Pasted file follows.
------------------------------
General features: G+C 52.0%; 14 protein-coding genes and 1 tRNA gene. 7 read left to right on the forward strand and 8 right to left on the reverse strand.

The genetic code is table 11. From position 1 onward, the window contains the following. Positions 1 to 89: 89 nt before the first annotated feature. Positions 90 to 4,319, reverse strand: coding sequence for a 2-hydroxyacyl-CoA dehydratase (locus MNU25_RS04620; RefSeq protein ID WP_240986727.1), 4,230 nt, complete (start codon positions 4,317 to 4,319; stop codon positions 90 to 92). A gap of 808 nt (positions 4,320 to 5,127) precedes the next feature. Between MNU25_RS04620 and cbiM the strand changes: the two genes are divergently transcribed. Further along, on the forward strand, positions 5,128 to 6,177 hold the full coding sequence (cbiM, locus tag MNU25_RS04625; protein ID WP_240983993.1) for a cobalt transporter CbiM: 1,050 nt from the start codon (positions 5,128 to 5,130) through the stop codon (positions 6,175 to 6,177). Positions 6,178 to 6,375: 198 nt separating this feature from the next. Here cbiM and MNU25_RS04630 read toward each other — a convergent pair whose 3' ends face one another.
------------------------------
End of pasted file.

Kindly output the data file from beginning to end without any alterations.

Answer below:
General features: G+C 52.0%; 14 protein-coding genes and 1 tRNA gene. 7 read left to right on the forward strand and 8 right to left on the reverse strand.

The genetic code is table 11. From position 1 onward, the window contains the following. Positions 1 to 89: 89 nt before the first annotated feature. Positions 90 to 4,319, reverse strand: coding sequence for a 2-hydroxyacyl-CoA dehydratase (locus MNU25_RS04620; RefSeq protein ID WP_240986727.1), 4,230 nt, complete (start codon positions 4,317 to 4,319; stop codon positions 90 to 92). A gap of 808 nt (positions 4,320 to 5,127) precedes the next feature. Between MNU25_RS04620 and cbiM the strand changes: the two genes are divergently transcribed. Further along, on the forward strand, positions 5,128 to 6,177 hold the full coding sequence (cbiM, locus tag MNU25_RS04625; protein ID WP_240983993.1) for a cobalt transporter CbiM: 1,050 nt from the start codon (positions 5,128 to 5,130) through the stop codon (positions 6,175 to 6,177). Positions 6,178 to 6,375: 198 nt separating this feature from the next. Here cbiM and MNU25_RS04630 read toward each other — a convergent pair whose 3' ends face one another.